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Talking to Myles Coyne
We sit down with Milwaukee music's busiest man to talk touring.


For a person who named his album
Take Things As They Come, Myles Coyne – namesake of Myles Coyne & The Rusty Nickel Band – is an exceptionally proactive person. Aside from fronting the busy folk outfit, he’s a member of noted local acts like Temple, US Male and Animals In Human Attire; he co-owns a local flyering business; hosts touring bands at his home/makeshift “Chapter III” venue in Riverwest; manages a few local acts; is president of the Breadking creative collective; and begrudgingly works part-time at a sandwich shop.

That was exhausting to even list. Still, Coyne somehow manages to keep each of his many musical plates spinning. The unofficial busiest man in Milwaukee music is about to spread his uncommon blend of motivation elsewhere, as he and some of his Rusty Nickels are set to embark on a 12-day, 11 show (not counting a video performance) and nine-state tour. With the band’s tour sendoff show slated for tonight, Music Notes spoke with Coyne about his pet project’s big year, the tour, house shows and plans for 2014.

Give me a year in review for the band. What were some of the highlights of the whirlwind year?
It was really nice to be received nice by the community. To me one of the awesomest parts was getting to play Locust Street Fest. That meant the world to us, more than the record. It was like, “Cool! We did that thing that we wanted to do like three years ago.”

You’re winding up the year with a mini tour. Will it be the whole band or is it going to be abbreviated?
It’s just going to be half the band, only because when you’re DIY musician and you’re touring, we figured rather than blowing all our dollar – especially because the drummer is really busy and Alex [Shah] is in Ugly Brothers, so he’s really busy – we’d just go out there and reach out to the smaller music community. Instead of trying to play all the cool venues and bars, we kind of just reached out to loving spaces and bands with houses. So it’s a friendlier welcome, rather than a shot in the dark at a bar.

What are some of the places you’re most excited to play – either in terms of the venue or the city itself?
There’s a place in Brooklyn that we’re playing called Pete’s Candy Store. It’s a really cool bar, like Foundation-sized, but looks like Hotel Foster. We don’t have to play a dive bar or something. It’s a really classy place.

Also, there’s a kind of a punk house [in Chesterton, Ind.] called The Sound Cellar. It’s this old punk couple who make food. It’s like going to your punk aunt and uncle’s house. It’s not just the shows; it’s meeting the people and being part of the tradition. One of the quieter benefits of being in the band is that over time you’ll look back on things and the friendships. If anything, that should be what a tour is based off of.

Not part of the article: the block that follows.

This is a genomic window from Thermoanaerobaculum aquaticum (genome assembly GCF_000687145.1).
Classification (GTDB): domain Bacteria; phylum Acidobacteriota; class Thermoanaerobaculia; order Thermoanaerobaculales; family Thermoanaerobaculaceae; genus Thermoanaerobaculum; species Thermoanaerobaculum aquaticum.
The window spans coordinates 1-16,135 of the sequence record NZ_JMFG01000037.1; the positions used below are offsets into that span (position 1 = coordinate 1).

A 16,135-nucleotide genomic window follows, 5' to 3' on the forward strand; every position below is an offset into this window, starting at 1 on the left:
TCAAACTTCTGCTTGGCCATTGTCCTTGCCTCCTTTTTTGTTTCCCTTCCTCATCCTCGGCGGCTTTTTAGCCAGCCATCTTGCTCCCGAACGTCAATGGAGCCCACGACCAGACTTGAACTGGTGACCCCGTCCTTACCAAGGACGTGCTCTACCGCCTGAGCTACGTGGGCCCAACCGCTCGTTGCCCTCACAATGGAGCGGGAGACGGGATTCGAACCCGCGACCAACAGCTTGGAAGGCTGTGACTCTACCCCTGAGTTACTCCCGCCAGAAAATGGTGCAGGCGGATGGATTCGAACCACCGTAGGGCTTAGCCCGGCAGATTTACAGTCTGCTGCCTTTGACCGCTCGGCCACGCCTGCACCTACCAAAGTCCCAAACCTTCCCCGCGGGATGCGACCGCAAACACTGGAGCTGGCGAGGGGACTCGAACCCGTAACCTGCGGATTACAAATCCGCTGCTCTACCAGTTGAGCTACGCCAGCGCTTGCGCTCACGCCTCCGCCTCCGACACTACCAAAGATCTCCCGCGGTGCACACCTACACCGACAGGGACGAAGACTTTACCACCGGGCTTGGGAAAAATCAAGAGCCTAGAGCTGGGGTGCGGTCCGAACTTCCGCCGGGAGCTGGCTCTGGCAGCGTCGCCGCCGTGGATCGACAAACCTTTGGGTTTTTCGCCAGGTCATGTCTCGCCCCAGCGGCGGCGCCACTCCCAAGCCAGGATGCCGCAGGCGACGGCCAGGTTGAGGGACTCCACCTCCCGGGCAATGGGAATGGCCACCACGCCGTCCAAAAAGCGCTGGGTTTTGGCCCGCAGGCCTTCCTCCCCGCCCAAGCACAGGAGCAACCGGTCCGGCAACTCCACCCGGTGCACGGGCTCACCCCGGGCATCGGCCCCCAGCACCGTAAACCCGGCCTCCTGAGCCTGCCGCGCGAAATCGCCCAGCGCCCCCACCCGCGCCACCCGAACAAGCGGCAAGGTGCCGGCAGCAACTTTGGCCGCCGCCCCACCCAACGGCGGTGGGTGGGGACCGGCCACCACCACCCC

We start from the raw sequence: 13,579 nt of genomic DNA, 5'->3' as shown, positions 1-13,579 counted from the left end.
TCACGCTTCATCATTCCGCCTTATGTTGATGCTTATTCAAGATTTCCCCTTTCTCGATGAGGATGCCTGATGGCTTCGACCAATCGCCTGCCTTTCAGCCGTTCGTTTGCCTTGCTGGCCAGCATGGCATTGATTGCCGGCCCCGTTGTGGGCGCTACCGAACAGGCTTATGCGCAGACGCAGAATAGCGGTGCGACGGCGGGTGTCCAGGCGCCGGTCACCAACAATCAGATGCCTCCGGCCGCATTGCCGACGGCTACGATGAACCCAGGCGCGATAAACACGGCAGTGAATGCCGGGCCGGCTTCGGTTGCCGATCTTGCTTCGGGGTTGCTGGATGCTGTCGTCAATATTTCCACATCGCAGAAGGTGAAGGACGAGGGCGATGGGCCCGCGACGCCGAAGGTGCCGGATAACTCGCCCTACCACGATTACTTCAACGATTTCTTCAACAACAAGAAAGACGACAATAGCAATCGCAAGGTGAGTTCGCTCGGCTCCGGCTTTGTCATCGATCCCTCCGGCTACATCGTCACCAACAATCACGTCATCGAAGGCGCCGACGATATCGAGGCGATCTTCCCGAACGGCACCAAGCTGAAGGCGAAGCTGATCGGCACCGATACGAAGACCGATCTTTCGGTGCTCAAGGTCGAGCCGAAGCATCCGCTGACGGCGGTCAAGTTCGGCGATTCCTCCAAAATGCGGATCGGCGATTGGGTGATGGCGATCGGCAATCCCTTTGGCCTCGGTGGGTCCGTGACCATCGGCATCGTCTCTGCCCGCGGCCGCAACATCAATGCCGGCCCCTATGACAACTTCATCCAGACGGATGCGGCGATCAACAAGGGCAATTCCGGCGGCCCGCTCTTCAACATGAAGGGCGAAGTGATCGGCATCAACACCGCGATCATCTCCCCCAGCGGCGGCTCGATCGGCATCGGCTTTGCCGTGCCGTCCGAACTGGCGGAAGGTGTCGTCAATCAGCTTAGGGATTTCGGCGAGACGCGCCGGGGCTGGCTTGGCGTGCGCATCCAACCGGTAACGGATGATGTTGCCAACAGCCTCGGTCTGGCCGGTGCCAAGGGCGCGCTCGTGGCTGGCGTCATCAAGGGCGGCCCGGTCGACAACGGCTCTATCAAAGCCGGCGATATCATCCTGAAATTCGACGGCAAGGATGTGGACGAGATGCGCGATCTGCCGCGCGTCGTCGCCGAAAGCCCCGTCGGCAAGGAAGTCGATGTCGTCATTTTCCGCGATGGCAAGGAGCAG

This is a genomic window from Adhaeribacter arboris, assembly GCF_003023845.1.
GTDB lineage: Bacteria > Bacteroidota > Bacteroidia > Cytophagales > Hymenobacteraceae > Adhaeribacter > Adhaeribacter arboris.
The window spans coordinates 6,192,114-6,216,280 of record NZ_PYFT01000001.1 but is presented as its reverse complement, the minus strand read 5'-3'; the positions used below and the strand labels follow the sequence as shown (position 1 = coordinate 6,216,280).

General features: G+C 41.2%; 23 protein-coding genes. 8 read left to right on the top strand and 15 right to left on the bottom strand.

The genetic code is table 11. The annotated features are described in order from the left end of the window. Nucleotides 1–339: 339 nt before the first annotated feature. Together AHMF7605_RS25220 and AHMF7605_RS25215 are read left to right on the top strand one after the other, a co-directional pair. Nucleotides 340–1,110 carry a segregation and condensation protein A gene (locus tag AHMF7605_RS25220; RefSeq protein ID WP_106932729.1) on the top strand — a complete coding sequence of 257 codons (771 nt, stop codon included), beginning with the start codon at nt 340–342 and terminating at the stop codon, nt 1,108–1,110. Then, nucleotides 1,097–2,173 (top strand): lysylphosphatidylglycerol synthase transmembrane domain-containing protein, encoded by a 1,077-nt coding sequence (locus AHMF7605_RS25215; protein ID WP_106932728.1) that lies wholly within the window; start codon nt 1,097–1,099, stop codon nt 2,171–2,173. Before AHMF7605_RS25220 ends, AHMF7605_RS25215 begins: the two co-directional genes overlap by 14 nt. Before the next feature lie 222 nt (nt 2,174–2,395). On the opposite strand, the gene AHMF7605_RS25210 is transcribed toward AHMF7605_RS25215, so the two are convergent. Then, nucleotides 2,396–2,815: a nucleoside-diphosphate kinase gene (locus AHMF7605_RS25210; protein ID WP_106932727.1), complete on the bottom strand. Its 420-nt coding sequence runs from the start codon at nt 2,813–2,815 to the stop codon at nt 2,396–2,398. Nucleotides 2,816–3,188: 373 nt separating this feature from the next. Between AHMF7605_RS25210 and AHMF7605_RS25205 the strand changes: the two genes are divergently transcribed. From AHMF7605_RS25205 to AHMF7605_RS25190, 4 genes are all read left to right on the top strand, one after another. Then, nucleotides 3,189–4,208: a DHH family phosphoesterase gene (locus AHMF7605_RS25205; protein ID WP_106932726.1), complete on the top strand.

Yeah. It sounds like a lot of it will be like that. It looks like a lot of the shows will be at houses.
Yeah, house venues or DIY spaces. Before we made the record, we knew we wanted to tour. I had done some smaller solo tours and tours with Ugly Brothers and some other friends. They were really fun and beneficial, but I knew I wanted to have records to sell when we went out. It took a long time, but it benefited us because we had years of networking and a long list of friends we’d helped who could help us when we went out. I find it to be really receptive.

What are your realistic hopes or expectations for when you go out on the road?
You always want to dream big and hope there’s a ton of people. But with independent musicians, sometimes you don’t want to shoot too high. I focus on touring as a journey with the band as a family. Realistically, the life lesson is booking the tour. The tour is just a party. To me it’s a growing experience, but also seeing the country. You see a lot of new cities. That’s something I appreciate is the journey of it all. You just hope you sell CDs and stuff. But if you go out expecting to sell a million records, you’re probably going to be disappointed.

I can’t believe we’re going to Brooklyn. I have no idea how much money we’re going to lose, but it’s going to be awesome.

What about when you get back?
Jan. 3, we’re doing a Breadking Bash at Linneman’s. There’s an awesome folk community. We trying to not necessarily build a folk scene – the scene is here – [but] keep it going. And it’s really nice to be excessively touring. I’m really excited that we bought this van. I’m just really excited.

Myles Coyne & The Rusty Nickel Band plays its tour send off show on Wednesday, Nov. 6 at Cactus Club, headlining a bill that also features The Cavewives and The Sleepwalkers. The show begins at 9 p.m. and costs $7 at the door. For full tour schedule, go HERE.





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